Civilization Critical

Energy, Food, Nature, and the Future

By Darrin Qualman  

Paperback $25.00

This book will ship by April 1st, 2019.

With human civilization hurtling closer and closer to the brink of collapse, big-picture solutions are needed. Fast.

In Civilization Critical, Darrin Qualman argues that in order to understand our present situation and our possible futures, we must focus on material and energy flows. The dominant patterns of nature are loops — circular flows of nutrients, seeds, water, carbon and other materials — while human systems are linear: moving from extraction to the factory, the store, the consumer and the landfill. Our petro-industrial systems are misshapen and cannot be sustained by the biosphere. Sustainability requires reconfiguring the linear flows of human systems to match the circular, recycling flows of natural (and pre-industrial) systems. Once we undertake this transformation, many of our problems will begin to abate; until we do so, most will intensify.

In this sweeping work, Qualman pushes the boundaries of existing environmental analysis by looking across the millennia to identify the core processes that give rise to environmental and economic problems and reveals how our sometimes-wondrous, sometimes-monstrous civilization really works and how it is threatened.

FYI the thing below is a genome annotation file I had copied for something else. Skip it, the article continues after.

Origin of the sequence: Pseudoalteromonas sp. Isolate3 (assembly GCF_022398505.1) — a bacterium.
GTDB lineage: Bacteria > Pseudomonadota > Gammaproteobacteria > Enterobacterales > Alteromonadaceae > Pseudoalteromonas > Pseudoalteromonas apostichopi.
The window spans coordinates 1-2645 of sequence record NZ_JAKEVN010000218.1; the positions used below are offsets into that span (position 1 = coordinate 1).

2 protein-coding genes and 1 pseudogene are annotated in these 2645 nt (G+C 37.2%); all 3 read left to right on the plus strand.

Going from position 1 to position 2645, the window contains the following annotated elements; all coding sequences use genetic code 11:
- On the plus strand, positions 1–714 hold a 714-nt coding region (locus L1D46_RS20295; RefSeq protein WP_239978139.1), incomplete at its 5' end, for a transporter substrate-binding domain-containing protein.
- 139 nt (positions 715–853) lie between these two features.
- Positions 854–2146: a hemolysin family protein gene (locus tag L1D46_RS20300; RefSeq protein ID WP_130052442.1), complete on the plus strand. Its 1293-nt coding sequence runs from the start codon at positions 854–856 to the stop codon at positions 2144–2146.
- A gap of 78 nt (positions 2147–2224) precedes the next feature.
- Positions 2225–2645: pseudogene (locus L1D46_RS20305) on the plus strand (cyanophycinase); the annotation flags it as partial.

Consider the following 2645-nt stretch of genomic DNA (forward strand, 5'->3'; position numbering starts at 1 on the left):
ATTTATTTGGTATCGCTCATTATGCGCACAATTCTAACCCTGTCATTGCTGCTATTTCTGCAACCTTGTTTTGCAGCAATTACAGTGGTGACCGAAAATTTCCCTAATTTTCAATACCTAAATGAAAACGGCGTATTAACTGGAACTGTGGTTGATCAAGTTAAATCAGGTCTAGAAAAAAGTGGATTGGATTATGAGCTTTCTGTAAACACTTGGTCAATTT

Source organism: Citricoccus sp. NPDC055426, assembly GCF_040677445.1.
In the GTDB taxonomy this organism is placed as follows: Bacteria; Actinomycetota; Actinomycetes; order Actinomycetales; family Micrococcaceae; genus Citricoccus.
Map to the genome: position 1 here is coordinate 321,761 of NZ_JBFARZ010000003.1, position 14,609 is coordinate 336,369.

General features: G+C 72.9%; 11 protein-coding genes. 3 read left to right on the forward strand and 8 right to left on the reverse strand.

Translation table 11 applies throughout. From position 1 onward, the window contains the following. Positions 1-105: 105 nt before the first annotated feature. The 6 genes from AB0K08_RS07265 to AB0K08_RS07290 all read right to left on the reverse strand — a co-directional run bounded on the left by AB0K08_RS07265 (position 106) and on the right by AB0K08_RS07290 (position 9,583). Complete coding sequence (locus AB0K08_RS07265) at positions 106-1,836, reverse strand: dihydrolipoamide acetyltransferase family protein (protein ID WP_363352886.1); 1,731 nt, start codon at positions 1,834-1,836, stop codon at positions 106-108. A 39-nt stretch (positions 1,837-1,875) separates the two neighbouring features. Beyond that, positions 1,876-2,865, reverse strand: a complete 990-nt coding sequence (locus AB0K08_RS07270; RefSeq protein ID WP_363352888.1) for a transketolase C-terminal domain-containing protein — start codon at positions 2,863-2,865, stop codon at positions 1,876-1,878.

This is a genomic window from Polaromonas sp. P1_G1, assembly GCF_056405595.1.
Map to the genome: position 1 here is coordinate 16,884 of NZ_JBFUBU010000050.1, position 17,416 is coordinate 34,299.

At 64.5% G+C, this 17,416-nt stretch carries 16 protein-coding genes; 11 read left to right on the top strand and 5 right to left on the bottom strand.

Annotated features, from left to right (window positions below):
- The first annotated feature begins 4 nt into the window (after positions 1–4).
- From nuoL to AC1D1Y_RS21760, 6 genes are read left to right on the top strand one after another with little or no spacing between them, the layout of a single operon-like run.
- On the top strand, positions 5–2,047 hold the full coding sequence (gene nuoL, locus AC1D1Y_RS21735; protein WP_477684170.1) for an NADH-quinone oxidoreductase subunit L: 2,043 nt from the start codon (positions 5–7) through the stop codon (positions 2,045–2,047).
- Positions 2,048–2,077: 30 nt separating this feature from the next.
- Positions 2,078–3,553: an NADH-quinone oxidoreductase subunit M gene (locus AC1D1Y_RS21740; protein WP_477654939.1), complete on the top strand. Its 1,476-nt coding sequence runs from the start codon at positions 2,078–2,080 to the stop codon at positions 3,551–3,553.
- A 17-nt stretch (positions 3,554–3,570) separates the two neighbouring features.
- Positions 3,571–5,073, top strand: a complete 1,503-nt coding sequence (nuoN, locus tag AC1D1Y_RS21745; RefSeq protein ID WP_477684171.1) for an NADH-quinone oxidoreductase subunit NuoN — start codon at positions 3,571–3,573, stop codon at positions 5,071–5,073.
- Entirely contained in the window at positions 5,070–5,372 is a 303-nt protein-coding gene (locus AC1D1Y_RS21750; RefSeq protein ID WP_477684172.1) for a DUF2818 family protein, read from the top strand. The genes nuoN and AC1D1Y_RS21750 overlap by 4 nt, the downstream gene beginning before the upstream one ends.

A thoughtful and thoroughly documented analysis of the runaway train we are all aboard. Anyone worried about the track ahead should read it. Those not worried should read it more than once.

— Ronald Wright, author of A Short History of Progress

Why is the Amazon rainforest shrinking, while is growing rapidly? You will find that and other answers in this masterful book by Darrin Qualman, who takes us for a intriguing ride along the history of energy, materials and the living world, ending with a call for the transformation of our civilization.

— Wolfgang Sachs, author of The Development Dictionary, and Planet Dialectics

Request Exam Copy


  • Introduction
  • Loops, Lines and Webs: The Shapes and Flows of Civilizations and Ecosystems
  • Food Production
  • Energies, Engines and Power
  • Complexity, Structure, and Civilizational Pyramids
  • Time
  • Efficiency
  • Progress as Foundational Myth
  • Feedbacks, Positive and Negative
  • Governance and Direction
  • Economics as a Sub-Branch of Earth Sciences
  • Conclusion: Sustainability Solutions
  • References
  • Index


  • Darrin Qualman

    Darrin Qualman is a civilizational critic. He also farmed with his family in Saskatchewan, Canada, and for many years he served as director of research for Canada’s National Farmers Union.

Subscribe to our newsletter and take 10% off your first purchase.